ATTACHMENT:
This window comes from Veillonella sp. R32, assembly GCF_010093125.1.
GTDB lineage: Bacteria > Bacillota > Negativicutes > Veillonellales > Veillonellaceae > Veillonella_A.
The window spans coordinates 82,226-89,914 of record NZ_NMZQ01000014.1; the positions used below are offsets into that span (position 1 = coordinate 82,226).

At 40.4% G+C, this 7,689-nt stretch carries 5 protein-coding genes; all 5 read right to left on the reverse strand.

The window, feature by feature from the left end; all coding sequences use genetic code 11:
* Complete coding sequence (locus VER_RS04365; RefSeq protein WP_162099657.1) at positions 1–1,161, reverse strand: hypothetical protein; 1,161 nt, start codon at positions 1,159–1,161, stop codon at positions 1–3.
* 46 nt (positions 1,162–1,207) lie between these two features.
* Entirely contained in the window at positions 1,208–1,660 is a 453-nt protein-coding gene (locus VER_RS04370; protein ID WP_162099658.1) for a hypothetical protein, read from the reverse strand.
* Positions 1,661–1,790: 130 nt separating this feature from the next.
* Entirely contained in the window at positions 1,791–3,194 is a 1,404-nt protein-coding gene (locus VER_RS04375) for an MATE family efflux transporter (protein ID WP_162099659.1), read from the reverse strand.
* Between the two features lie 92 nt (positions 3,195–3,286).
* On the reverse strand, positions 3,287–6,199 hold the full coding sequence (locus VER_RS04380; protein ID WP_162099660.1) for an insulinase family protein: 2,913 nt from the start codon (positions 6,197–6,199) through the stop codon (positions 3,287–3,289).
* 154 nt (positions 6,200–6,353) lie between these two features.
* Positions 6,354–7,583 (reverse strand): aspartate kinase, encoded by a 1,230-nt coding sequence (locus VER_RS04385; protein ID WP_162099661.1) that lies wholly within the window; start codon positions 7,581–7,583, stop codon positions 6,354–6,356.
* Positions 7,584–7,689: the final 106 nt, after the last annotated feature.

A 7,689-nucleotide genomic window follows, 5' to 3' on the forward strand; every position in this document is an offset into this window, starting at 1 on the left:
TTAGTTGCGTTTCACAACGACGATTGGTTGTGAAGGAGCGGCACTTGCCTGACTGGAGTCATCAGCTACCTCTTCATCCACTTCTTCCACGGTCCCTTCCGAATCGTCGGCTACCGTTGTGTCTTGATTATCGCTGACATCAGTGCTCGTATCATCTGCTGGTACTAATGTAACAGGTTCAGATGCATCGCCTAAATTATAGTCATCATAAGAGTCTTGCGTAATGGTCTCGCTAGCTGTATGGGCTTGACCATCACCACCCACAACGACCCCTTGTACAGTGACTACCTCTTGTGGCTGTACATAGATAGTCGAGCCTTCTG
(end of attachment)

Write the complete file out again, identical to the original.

This window comes from Veillonella sp. R32, assembly GCF_010093125.1.
GTDB lineage: Bacteria > Bacillota > Negativicutes > Veillonellales > Veillonellaceae > Veillonella_A.
The window spans coordinates 82,226-89,914 of record NZ_NMZQ01000014.1; the positions used below are offsets into that span (position 1 = coordinate 82,226).

At 40.4% G+C, this 7,689-nt stretch carries 5 protein-coding genes; all 5 read right to left on the reverse strand.

The window, feature by feature from the left end; all coding sequences use genetic code 11:
* Complete coding sequence (locus VER_RS04365; RefSeq protein WP_162099657.1) at positions 1–1,161, reverse strand: hypothetical protein; 1,161 nt, start codon at positions 1,159–1,161, stop codon at positions 1–3.
* 46 nt (positions 1,162–1,207) lie between these two features.
* Entirely contained in the window at positions 1,208–1,660 is a 453-nt protein-coding gene (locus VER_RS04370; protein ID WP_162099658.1) for a hypothetical protein, read from the reverse strand.
* Positions 1,661–1,790: 130 nt separating this feature from the next.
* Entirely contained in the window at positions 1,791–3,194 is a 1,404-nt protein-coding gene (locus VER_RS04375) for an MATE family efflux transporter (protein ID WP_162099659.1), read from the reverse strand.
* Between the two features lie 92 nt (positions 3,195–3,286).
* On the reverse strand, positions 3,287–6,199 hold the full coding sequence (locus VER_RS04380; protein ID WP_162099660.1) for an insulinase family protein: 2,913 nt from the start codon (positions 6,197–6,199) through the stop codon (positions 3,287–3,289).
* 154 nt (positions 6,200–6,353) lie between these two features.
* Positions 6,354–7,583 (reverse strand): aspartate kinase, encoded by a 1,230-nt coding sequence (locus VER_RS04385; protein ID WP_162099661.1) that lies wholly within the window; start codon positions 7,581–7,583, stop codon positions 6,354–6,356.
* Positions 7,584–7,689: the final 106 nt, after the last annotated feature.

A 7,689-nucleotide genomic window follows, 5' to 3' on the forward strand; every position in this document is an offset into this window, starting at 1 on the left:
TTAGTTGCGTTTCACAACGACGATTGGTTGTGAAGGAGCGGCACTTGCCTGACTGGAGTCATCAGCTACCTCTTCATCCACTTCTTCCACGGTCCCTTCCGAATCGTCGGCTACCGTTGTGTCTTGATTATCGCTGACATCAGTGCTCGTATCATCTGCTGGTACTAATGTAACAGGTTCAGATGCATCGCCTAAATTATAGTCATCATAAGAGTCTTGCGTAATGGTCTCGCTAGCTGTATGGGCTTGACCATCACCACCCACAACGACCCCTTGTACAGTGACTACCTCTTGTGGCTGTACATAGATAGTCGAGCCTTCTG